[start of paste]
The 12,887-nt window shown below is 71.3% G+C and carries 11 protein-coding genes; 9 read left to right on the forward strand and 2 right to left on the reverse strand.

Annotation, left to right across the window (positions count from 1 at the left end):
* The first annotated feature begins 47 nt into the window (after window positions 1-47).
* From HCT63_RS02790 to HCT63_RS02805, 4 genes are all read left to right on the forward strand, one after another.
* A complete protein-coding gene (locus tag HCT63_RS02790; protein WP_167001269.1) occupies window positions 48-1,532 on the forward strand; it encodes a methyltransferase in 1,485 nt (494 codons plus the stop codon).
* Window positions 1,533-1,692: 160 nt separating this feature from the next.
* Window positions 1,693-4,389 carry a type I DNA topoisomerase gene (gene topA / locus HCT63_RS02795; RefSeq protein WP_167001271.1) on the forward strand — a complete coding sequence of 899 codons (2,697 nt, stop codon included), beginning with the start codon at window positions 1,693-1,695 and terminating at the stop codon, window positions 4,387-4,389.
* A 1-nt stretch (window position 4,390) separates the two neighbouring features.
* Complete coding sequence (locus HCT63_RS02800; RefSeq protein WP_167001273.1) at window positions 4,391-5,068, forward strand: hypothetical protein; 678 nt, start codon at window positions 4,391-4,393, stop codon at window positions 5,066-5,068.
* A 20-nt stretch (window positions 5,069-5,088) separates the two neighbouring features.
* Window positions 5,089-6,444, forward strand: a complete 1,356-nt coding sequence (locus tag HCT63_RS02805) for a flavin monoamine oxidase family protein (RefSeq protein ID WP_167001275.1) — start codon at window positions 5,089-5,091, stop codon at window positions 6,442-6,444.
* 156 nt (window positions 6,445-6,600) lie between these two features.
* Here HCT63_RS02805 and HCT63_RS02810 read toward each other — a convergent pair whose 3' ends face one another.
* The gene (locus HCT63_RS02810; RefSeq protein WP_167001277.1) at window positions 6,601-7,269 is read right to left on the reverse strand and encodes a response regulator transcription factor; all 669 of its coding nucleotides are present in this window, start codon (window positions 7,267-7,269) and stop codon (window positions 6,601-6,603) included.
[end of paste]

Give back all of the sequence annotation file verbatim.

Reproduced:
The 12,887-nt window shown below is 71.3% G+C and carries 11 protein-coding genes; 9 read left to right on the forward strand and 2 right to left on the reverse strand.

Annotation, left to right across the window (positions count from 1 at the left end):
* The first annotated feature begins 47 nt into the window (after window positions 1-47).
* From HCT63_RS02790 to HCT63_RS02805, 4 genes are all read left to right on the forward strand, one after another.
* A complete protein-coding gene (locus tag HCT63_RS02790; protein WP_167001269.1) occupies window positions 48-1,532 on the forward strand; it encodes a methyltransferase in 1,485 nt (494 codons plus the stop codon).
* Window positions 1,533-1,692: 160 nt separating this feature from the next.
* Window positions 1,693-4,389 carry a type I DNA topoisomerase gene (gene topA / locus HCT63_RS02795; RefSeq protein WP_167001271.1) on the forward strand — a complete coding sequence of 899 codons (2,697 nt, stop codon included), beginning with the start codon at window positions 1,693-1,695 and terminating at the stop codon, window positions 4,387-4,389.
* A 1-nt stretch (window position 4,390) separates the two neighbouring features.
* Complete coding sequence (locus HCT63_RS02800; RefSeq protein WP_167001273.1) at window positions 4,391-5,068, forward strand: hypothetical protein; 678 nt, start codon at window positions 4,391-4,393, stop codon at window positions 5,066-5,068.
* A 20-nt stretch (window positions 5,069-5,088) separates the two neighbouring features.
* Window positions 5,089-6,444, forward strand: a complete 1,356-nt coding sequence (locus tag HCT63_RS02805) for a flavin monoamine oxidase family protein (RefSeq protein ID WP_167001275.1) — start codon at window positions 5,089-5,091, stop codon at window positions 6,442-6,444.
* 156 nt (window positions 6,445-6,600) lie between these two features.
* Here HCT63_RS02805 and HCT63_RS02810 read toward each other — a convergent pair whose 3' ends face one another.
* The gene (locus HCT63_RS02810; RefSeq protein WP_167001277.1) at window positions 6,601-7,269 is read right to left on the reverse strand and encodes a response regulator transcription factor; all 669 of its coding nucleotides are present in this window, start codon (window positions 7,267-7,269) and stop codon (window positions 6,601-6,603) included.